In many cities where a cherry blossom festival takes place, one cherry tree was selected as the “index tree” (Tokyo) or “indicator tree” (Washington D.C.) This tree is monitored closely. When over 70% of flowers are in bloom, it’s declare that cherry trees are officially in bloom in the city.
The Vancouver Cherry Blossom Festival does not have an official indicator tree, but this year the Akebono trees in Maple Grove Park, at the corner of SW Marine Drive and Yew Street, were designated as the Vancouver location for the purpose of the First International Cherry Blossom Prediction Competition and people were invited to predict the blooming date.
Douglas Justice monitors the trees and will declare the official blooming date. In a sense, you could say this location serves as our indicator tree for this year.
In the past, since the festival didn’t have an official indicator tree I selected my own. My personal indicator tree was an Akebono tree overlooking the plaza at Burrard skytrain station (#29 on this Akebono cherry trees at Burrard Skytrain interactive map).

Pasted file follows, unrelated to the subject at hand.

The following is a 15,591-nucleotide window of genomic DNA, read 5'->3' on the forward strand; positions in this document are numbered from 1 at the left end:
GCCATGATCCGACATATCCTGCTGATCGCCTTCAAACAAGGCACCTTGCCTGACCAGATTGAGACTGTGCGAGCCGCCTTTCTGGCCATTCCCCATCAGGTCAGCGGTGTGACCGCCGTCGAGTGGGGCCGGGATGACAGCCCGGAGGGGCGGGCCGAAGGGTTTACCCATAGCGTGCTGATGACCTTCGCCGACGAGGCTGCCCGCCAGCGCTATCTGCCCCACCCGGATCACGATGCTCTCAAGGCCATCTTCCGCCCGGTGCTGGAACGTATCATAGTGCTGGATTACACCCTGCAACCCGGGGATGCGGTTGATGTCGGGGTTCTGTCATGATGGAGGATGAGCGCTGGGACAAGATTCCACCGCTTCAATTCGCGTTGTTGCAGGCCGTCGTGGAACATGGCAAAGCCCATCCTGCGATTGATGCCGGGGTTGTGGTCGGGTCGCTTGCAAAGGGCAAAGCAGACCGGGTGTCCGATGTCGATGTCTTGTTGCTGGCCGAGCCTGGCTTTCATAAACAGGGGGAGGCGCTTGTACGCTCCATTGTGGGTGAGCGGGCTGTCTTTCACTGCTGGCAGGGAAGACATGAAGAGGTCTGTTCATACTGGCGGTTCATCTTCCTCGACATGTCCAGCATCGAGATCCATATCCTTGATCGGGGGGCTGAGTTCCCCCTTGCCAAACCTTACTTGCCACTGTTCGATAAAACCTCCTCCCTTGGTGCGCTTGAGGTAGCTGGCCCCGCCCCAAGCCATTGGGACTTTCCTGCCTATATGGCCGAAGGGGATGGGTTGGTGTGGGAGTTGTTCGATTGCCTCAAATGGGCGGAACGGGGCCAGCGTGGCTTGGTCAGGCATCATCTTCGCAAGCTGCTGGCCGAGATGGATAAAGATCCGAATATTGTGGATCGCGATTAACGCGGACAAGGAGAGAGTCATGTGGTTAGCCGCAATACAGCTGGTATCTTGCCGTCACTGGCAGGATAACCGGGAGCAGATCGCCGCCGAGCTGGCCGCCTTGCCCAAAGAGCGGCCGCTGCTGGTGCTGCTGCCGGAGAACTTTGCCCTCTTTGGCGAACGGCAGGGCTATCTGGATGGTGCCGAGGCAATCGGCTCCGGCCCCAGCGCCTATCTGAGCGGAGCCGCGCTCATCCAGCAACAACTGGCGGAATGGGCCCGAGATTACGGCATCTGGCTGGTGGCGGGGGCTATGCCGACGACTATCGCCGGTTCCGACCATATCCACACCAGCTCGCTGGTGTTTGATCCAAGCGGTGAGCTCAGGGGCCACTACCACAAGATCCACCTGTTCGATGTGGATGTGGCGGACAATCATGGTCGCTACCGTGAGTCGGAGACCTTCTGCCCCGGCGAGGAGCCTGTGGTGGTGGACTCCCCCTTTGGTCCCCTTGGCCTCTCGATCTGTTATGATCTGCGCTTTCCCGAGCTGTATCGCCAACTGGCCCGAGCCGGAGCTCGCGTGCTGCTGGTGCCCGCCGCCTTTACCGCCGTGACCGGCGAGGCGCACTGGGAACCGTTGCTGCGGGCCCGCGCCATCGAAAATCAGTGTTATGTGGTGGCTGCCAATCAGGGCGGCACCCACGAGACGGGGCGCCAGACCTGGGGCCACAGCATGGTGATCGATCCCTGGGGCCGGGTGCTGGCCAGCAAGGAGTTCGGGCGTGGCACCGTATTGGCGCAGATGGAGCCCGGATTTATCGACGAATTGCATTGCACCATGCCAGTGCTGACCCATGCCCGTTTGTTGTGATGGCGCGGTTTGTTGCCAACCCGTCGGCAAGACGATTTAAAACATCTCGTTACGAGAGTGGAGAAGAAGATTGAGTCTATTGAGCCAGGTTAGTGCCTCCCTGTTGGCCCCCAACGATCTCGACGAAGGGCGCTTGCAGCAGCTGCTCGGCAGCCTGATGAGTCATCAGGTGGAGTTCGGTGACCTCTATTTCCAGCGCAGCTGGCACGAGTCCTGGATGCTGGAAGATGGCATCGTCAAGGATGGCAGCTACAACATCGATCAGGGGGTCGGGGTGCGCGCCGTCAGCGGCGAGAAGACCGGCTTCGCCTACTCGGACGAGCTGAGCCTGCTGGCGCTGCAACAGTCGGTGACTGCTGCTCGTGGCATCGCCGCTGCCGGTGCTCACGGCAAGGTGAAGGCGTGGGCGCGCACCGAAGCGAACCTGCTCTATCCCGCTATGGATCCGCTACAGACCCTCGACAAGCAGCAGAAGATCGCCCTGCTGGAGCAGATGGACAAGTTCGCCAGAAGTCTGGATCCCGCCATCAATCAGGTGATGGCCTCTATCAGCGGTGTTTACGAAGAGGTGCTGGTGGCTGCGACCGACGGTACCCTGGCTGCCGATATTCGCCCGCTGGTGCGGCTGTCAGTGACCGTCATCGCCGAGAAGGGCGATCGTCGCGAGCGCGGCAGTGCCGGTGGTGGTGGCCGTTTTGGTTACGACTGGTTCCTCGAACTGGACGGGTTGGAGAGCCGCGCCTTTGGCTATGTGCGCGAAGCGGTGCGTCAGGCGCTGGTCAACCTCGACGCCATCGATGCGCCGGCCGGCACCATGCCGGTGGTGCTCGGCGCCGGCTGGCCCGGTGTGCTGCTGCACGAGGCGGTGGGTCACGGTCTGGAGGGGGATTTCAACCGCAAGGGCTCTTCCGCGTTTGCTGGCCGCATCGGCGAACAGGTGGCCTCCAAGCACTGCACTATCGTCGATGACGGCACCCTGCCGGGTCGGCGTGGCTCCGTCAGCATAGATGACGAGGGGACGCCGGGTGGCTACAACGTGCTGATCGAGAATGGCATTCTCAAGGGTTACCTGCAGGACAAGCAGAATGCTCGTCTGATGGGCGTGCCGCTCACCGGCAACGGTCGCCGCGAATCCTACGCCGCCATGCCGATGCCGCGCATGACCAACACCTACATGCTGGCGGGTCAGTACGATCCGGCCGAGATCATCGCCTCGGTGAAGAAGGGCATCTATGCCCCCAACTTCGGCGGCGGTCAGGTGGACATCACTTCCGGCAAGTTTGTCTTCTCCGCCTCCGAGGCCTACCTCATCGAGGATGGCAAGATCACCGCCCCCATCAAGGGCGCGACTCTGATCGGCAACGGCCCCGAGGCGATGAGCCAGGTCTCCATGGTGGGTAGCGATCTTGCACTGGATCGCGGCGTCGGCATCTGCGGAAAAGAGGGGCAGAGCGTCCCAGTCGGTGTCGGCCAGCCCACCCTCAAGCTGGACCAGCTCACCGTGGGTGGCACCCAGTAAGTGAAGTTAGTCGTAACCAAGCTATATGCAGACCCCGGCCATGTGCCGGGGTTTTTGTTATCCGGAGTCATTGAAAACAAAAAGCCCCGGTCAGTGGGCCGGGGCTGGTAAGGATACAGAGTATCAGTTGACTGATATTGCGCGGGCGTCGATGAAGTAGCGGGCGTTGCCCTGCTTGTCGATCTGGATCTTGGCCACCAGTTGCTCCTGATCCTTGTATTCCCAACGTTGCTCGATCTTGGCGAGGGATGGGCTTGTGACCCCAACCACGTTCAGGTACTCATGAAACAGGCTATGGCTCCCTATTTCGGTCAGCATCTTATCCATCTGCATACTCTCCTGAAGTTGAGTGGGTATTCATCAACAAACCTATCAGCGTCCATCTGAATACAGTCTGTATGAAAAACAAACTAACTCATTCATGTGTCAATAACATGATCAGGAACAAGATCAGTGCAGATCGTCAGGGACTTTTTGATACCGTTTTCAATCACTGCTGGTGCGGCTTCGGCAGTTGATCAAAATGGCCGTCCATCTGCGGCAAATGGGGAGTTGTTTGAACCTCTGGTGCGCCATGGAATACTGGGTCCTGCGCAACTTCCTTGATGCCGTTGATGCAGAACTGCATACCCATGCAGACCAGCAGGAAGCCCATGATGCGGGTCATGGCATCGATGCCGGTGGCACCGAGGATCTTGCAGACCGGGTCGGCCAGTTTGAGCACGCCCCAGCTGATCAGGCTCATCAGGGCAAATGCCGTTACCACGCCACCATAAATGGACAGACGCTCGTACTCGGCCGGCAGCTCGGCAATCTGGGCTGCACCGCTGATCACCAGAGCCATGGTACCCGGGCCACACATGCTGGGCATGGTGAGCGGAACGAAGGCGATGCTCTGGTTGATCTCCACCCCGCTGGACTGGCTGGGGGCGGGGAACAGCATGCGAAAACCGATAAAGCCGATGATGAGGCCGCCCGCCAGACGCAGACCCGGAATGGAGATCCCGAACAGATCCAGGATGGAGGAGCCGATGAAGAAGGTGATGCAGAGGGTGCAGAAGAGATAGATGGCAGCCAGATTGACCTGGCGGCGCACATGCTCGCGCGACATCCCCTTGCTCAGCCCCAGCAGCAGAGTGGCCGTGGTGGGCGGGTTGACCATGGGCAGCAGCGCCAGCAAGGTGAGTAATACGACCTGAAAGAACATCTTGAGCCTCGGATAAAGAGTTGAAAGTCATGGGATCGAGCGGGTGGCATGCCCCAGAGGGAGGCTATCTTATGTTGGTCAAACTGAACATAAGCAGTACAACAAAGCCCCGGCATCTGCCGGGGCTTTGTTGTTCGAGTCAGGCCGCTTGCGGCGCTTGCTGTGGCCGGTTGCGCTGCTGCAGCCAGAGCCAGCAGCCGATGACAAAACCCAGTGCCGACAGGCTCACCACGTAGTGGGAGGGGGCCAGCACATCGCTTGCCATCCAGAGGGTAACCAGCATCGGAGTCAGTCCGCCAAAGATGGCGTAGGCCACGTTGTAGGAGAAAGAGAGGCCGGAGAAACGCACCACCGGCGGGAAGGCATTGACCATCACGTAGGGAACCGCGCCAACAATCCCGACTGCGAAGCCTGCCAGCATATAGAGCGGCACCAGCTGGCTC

In the days preceding the Cherry Jam concert, I observed the expanding buds. I tried to determine, just for fun, if the blossoms would be in bloom for the kick-off date of the festival.
Two years ago, I selected a tree closer to my home to continue to observe the beautiful transformation from buds to bloom.
Here’s how you can select your own personal indicator tree:
- Chose an Akebono tree on the neighbourhood map
- Observe the different stages of blooming
- When your tree is 70% in bloom, then you can declare that cherry trees are officially in bloom in your neighborhood
Afterwards, notice how the leaves grow, how they turn orange in autumn, and when the buds grow back in the spring. It’s cherry blossom season again!